twice as nice: saint laurent and olivier theyskens kick off paris fashion week
Saint Laurent fall/winter 17
You have to give it up to Anthony Vaccarello. It was no small challenge taking over the house of Saint Laurent, but instead of rising to it with caution he's gone all out, courageously fashioning his own language there from day one — and it's anything but shy. For his sophomore show last night in Paris, the 36-year-old designer — half Italian, half Belgian — cemented the fact that he has no intention of riding Hedi Slimane's wave or simply generating jeans sales off his predecessor's back. Vacarello's Saint Laurent is loud and proud, and that wasn't necessarily the expectation from the soft-spoken designer famous for his skimpy dresses. As it turns out, the amalgamation of Vaccarello and Saint Laurent — and Yves Saint Laurent — comes rather natural, even if this designer is coming at the archive from a childlike point of view. He is a product of late 80s and early 90s pop culture, and it shows across the platform he's creating for Saint Laurent. Set in the courtyard of the future YSL headquarters still being done up, Vacarello's second show had all the trimmings of a 90s stadium concert: thunderous beats (the soundtrack was amazing), strident choreography (well, they walked fast), and the rain that would always set in minutes before a megastar went on stage.
Read: Anthony Vaccarello had plenty of shoes to fill when he took the top job at Saint Laurent last year. Instead, he chose to walk his very own path. "Hate it or like it," as he puts it, "I'm doing this."
The collection drew on the form language Vaccarello has chosen as his first study from the Yves Saint Laurent archives. They were the minimized dresses and maximized sleeves of the early 80s he explored in his first collection, this time exaggerated to new proportions through Vaccarello's dress fetish, and joined by super 80s ruched boots that in many ways characterized the show. Rather than plucking a bunch of pieces out of the archive to work on, this designer focuses obsessively on one dress — therein lies the fetish — perfecting it and developing it into an entire collection. But one collection wasn't enough. After the show, the music stopped and a new techno soundtrack started pumping. This was the eveningwear show — almost what an Yves Saint Laurent haute couture presentation would feel like for a new generation, even if it was still ready-to-wear. Here, dense, black velvets carried the trademark silhouette into night, backed up by all that glittered. If this was Vaccarello's take on eveningwear, was the first part of the show daywear, then? Certainly, you'd have to feel pretty fabulous on a Tuesday morning to go to work in some of the numbers proposed in that part of the show, but Vaccarello also went virtually normcore in places such as a blue denim trouser styled with a knee-high boot. That felt very European, very Paris in that polished daywear sense this fashion capital excels in.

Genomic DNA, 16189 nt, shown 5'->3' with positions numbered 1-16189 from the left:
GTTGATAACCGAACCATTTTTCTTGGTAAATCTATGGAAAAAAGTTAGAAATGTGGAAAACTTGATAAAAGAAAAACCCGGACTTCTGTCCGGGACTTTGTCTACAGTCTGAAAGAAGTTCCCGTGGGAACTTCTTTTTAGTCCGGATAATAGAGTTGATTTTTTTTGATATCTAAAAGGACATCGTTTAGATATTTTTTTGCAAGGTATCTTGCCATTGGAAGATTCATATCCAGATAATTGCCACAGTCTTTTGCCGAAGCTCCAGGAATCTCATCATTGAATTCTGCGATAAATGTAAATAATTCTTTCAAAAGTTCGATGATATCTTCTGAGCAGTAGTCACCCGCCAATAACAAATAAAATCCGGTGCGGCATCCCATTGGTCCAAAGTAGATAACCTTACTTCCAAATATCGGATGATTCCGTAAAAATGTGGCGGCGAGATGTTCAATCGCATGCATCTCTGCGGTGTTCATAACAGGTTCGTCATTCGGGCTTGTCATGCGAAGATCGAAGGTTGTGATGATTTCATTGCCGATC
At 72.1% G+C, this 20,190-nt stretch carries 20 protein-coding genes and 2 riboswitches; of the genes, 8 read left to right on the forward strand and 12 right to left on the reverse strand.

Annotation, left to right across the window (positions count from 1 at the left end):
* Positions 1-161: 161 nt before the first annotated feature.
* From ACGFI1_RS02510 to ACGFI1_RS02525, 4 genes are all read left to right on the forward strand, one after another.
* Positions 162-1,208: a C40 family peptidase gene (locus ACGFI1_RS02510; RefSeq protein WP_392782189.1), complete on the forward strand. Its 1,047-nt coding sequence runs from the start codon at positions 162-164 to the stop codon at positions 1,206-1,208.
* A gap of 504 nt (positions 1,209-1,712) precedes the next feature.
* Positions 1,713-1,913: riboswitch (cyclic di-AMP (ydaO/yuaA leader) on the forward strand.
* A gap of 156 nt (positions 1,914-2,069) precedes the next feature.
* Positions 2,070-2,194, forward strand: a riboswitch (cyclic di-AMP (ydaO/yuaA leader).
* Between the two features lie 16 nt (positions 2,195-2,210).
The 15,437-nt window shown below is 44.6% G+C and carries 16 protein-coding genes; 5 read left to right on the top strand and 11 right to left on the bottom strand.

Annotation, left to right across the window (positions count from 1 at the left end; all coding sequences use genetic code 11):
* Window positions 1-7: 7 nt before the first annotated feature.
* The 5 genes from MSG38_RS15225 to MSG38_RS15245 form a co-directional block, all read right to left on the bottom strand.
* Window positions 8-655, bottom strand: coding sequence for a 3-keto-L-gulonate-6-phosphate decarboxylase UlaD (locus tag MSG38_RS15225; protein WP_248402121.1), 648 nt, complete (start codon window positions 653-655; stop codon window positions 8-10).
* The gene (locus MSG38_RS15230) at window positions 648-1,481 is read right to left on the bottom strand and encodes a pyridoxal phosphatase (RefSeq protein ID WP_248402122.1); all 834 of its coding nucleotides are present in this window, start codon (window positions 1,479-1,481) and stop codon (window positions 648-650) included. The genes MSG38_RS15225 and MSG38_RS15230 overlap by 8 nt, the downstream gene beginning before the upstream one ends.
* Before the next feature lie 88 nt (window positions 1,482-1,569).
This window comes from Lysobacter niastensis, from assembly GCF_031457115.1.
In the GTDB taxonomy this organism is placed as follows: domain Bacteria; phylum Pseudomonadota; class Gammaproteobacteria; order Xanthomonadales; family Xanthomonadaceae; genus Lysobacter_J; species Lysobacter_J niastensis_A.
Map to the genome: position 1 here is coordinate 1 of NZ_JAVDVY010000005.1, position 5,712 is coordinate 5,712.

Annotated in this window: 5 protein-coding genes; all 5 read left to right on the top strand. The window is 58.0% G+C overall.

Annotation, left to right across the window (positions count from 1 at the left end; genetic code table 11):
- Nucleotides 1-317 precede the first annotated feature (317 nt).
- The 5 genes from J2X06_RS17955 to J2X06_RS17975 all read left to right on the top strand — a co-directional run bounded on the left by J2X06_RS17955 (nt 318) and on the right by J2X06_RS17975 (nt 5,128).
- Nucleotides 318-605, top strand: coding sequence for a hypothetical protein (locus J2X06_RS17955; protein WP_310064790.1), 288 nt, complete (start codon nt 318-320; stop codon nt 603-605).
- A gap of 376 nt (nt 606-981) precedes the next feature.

It was a mood evident in Vaccarello's menswear looks for Saint Laurent, which got their debut this season (bar a boy in a bishop-sleeved blouse last September). He wanted his menswear to have the sophisticated, slightly nerdy femininity of Yves Saint Laurent himself. Vaccarello fetishized that neatness in lacquered surfaces and austere disco shirts, tapping into the menswear territory the established skinny-boy Saint Laurent fan base can't get enough of, fusing that aesthetic with the trash-glam sexiness of his womenswear. Sophomore collections are generally considered the toughest and most unforgiving. If a debut collection comes with a certain lenience from critics, the second effort is when a designer really has to prove his worth. Judging from the mood in that courtyard, Vaccarello's courage paid off — even the rain falling on the congregated fashion masses didn't kill his vibe. Olivier Theyskens, who transported the flock to the legendary Le Train Bleu restaurant at Gare de Lyon earlier in the day, is faced with a much different but oddly similar challenge to Vaccarello.
The Belgian designer showed the sophomore collection for his eponymous brand, Olivier Theyskens, on Tuesday afternoon. Well, it wasn't quite a sophomore show — Theyskens closed his brand in 2002 when he was appointed creative director at Rochas and relaunched it last season after a long career working for brands, which also included Nina Ricci and Theory. It didn't make expectations for the second show of his new eponymous era any lower. Quite the contrary, this season was Theyskens' chance to show he's back with a vengeance. He did that by tapping into his own, much beloved archive, revisiting the golden daffodil of his famous Madonna gown from 1998 in a gorgeous Victorian coat. Then, he revisited the sci-fi side to his own aesthetic in a super structured little black leather dress, and merged those two trademarks in a minimal and kind of futuristic 1940s men's coat. If Vaccarello was updating someone else's history for a new age, Theyskens was tackling his own. And for this designer, who has one of the most distinct form languages in the world — which is entirely his own — fashion always has time for more.
Text Anders Christian Madsen
Photography Mitchell Sams